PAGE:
The smooth, powerful and sweet vocal stylings of Patricia Cano will energize audiences Tuesday for the Lunchtime Series hosted at Nathan Phillips Square.
Born in Sudbury, from a young age Cano performed in community musical theatre productions. Her love for dance and performing eventually inspired her to study theatre at the University of Toronto. Cano says she had a phenomenal time there and developed exceptional experience meeting with theatre practitioners from across the world.
Her first title role at U of T was a portrayal of Emily Dictionary in the Tomson Highway production Rose. It wasn’t long before her excitement for the show became wrought with anxiety. Cano found the experience intimidating in light of Highway’s gold-plated reputation within Toronto Theatre. Rose sold out long before the show’s debut and theatre goers flew in from across the country to witness the yet-to-be-produced stage production. Cano and her peers knew it was a huge honour to be involved.
Cano found herself understandably nervous, especially performing an aboriginal role as a non-aboriginal actor. A heated debate was sparked among the students, whether or not non-indigenous actors could play indigenous roles. It weighed on her because Emily Dictionary is a seminal character in the aboriginal community and aboriginal theatrical history. With the help of her director Leah Cherniak and Tomson Highway, who found himself moved to tears by the passion of the young performers, Cano gained the confidence she needed. She remembers her musical director Allen Cole always pushing her to “Sing out, sing out!” Cano said, “It was challenging as it would be for any young actor because I was performing the lead role in a well-known production…and I was sure it was going to be put under the microscope.” But she said the experience overall was magical.
Cano now looks at the links and connections she made while at U of T and how they have led her to other incredible professional opportunities. Tomson Highway was one of the people Cano met in her final theatre year at U of T. They performed Tomson’s play and ever since have travelled the world together. “It’s been awesome, it’s been magical,” said Cano. Her experience with Tomson’s music helped her develop as a singer and ultimately led to her music career. Tomson has supported Cano as an artist and as a teacher. “In his light I have grown - I owe him and his creative tutelage a lot,” she said. She feels very privileged to sing his songs because they’re funny, enjoyable and push her vocally.
In Cano’s work with Le Théâtre du Soleil, she sings in a variety of languages - something in which she revels. Her choice of performing language depends on the story and the genre of music, every tongue adding flavour to the melody. For Cano, language remains a wonderful device, but for Cano its engaging stories, beautiful lyrics and spectacular melodies that are the true indicators of something special.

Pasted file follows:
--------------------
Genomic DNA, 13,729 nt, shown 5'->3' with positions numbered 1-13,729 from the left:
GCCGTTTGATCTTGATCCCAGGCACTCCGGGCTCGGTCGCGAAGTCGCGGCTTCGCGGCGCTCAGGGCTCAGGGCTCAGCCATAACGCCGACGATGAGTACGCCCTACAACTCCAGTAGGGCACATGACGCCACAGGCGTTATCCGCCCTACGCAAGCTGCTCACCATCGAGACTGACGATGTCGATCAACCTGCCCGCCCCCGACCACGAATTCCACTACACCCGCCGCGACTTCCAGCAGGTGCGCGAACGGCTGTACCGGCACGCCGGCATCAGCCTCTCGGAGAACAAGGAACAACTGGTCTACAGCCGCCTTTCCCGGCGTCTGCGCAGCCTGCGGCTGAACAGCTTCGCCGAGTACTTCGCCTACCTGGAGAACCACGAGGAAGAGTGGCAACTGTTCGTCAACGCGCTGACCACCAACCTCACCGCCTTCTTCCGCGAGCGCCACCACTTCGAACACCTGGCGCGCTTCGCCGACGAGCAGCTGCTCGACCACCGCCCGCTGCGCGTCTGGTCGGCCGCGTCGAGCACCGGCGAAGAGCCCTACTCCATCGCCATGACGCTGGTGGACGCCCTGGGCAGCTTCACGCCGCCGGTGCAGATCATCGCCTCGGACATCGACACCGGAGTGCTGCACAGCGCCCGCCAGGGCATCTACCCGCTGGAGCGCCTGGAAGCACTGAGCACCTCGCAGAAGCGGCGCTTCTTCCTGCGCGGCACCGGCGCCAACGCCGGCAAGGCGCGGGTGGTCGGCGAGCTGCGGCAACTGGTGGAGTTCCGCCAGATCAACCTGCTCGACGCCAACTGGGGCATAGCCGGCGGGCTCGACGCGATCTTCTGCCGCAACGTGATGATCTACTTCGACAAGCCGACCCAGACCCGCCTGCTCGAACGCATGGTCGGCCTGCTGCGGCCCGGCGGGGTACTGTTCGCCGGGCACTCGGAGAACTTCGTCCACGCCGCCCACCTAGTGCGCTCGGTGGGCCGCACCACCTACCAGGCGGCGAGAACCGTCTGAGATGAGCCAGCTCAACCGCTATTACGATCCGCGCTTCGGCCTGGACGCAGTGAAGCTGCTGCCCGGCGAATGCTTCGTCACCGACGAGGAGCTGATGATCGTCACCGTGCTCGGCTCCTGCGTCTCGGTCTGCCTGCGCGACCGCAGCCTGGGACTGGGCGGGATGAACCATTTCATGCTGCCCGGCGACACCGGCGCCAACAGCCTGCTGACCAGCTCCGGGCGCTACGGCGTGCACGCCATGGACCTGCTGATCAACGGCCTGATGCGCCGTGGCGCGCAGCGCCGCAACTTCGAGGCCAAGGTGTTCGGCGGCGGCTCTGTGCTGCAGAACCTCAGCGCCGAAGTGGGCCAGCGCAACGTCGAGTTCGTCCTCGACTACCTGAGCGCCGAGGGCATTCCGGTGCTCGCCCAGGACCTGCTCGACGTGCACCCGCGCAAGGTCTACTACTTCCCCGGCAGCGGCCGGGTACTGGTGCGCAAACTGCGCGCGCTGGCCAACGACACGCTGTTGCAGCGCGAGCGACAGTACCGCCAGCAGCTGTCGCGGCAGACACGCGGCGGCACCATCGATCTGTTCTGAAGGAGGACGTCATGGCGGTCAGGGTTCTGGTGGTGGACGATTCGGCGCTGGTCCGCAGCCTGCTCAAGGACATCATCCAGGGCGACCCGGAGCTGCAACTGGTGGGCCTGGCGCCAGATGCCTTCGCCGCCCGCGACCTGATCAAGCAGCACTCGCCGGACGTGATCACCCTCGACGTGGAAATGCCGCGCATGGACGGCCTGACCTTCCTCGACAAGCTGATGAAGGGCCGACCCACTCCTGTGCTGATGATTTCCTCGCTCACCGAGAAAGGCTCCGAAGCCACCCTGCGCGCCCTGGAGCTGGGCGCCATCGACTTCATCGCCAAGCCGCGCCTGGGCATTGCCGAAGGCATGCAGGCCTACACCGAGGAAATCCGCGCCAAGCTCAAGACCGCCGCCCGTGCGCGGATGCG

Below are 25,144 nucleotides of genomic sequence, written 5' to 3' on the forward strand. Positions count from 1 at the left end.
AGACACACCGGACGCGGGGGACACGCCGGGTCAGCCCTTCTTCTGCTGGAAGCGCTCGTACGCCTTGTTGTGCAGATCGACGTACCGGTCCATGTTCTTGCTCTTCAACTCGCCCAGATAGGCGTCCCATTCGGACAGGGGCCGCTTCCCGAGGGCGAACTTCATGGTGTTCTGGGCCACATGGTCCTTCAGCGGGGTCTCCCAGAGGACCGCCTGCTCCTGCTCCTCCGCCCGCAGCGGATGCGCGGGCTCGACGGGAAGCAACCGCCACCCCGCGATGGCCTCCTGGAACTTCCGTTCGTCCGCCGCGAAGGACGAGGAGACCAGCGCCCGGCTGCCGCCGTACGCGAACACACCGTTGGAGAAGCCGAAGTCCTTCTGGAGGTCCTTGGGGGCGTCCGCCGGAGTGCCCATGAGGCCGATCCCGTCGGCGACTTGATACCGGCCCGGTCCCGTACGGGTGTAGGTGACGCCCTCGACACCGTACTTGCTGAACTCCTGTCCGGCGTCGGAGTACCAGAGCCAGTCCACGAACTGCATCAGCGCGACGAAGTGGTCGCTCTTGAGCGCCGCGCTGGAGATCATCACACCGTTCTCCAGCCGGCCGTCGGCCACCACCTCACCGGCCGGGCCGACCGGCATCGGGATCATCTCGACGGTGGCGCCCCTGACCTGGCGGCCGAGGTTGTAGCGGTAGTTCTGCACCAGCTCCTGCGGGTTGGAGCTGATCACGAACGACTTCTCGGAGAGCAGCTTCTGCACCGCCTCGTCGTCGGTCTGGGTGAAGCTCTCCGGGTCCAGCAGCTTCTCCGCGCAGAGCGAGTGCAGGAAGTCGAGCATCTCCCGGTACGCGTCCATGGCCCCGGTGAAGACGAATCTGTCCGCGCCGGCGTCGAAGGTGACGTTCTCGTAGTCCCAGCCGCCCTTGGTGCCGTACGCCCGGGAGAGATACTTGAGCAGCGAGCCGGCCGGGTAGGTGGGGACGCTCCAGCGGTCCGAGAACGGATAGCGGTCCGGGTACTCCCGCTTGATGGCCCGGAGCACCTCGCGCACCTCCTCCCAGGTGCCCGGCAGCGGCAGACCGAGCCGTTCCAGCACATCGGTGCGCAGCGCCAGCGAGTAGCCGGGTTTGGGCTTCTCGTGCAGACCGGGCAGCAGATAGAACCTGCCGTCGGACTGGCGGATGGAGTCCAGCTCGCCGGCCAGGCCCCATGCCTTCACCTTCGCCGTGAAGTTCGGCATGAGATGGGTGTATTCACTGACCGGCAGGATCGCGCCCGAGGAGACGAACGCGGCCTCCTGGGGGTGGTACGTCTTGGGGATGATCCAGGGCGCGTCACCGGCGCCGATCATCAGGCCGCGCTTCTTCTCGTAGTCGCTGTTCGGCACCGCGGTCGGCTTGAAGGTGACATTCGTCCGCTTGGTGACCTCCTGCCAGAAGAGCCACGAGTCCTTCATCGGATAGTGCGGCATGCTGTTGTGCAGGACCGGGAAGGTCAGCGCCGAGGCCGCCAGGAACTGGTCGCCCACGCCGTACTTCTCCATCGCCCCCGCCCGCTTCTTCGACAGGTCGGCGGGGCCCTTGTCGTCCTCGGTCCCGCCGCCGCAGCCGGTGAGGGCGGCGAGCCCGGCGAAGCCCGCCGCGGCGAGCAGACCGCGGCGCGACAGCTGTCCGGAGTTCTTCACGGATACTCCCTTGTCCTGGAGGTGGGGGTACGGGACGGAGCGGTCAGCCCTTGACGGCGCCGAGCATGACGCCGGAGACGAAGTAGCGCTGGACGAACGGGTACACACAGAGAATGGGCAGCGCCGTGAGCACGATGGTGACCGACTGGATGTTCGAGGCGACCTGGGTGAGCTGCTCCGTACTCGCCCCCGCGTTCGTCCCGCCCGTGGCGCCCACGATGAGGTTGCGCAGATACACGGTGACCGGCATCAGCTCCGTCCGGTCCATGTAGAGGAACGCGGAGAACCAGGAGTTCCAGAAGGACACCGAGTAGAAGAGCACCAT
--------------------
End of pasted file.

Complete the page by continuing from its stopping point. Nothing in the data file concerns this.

“Lyric is really important to me because that’s the story, that’s the journey, that’s what I can share with my voice. Whatever the language, that doesn’t matter, it’s about the communication of it all,” said Cano.
When her first album This is the New World was released in 2009, she had already been touring with Highway since 2001, performing songs in a cabaret fashion. With the wind of theatre at her back, Cano has never distinguished between acting and singing.
“For me, it’s not necessarily separate, being a singer doesn’t necessarily make you an actor and being an actor doesn’t necessarily make you a singer; but the art of sharing and communicating, it’s all one big gesture we do on a stage for people.”
Cano’s biggest challenge has been creating the singer in herself that is separate from the theatre. “It was just believing in myself enough to try [singing] and I’m glad I did it - I don’t regret it for a second. Look what it’s allowed me to do, to perform at festivals like the TD Toronto Jazz Festival!”
For Cano, the reaction to her first record has been remarkable. The album has found success at home in Canada and abroad in her ancestral country of Peru. Her debut album sold out so fast, she could have added another or even two.
“That reaction was so confidence building because it was all these people that knew me all my life, people in the theatre community and francophone arts community, wanting to see the results of the musical choice I made - they lifted me up and I’m still sort of flying on that high to this day.”
The Peruvian album launch also affected her band, especially producer Luis Orbegoso and her Brazilian collaborator Carlos Bernardo. Many of their attending family members had never seen them perform. It was also a personal record, as Cano went hunting for ancestral gold, trying to honour members of her family and her ancestral background.
“It was intimidating to be in Peru having infused and influenced myself with Peru rhythms, with traditional sounds and yet having dare to make my own thing with it…nothing has ever been as nerve-racking in my life as that launch, but nothing quite as fulfilling either."
Cano describes her current sound as a fusion of Brazilian and Peruvian rhythms with classic familial storytelling. Her voice is a powerful bluesy rasp and which she is able to manipulate whatever the story requires of her vocally.
Cano is in love with the touring life and audiences can expect a high energy performance with a set list taken from her latest album and punctuated with Peruvian standards. Patricia Cano performs Tuesday, June 23 at 12:30 p.m. on the Toronto Star Stage at Nathan Phillips Square.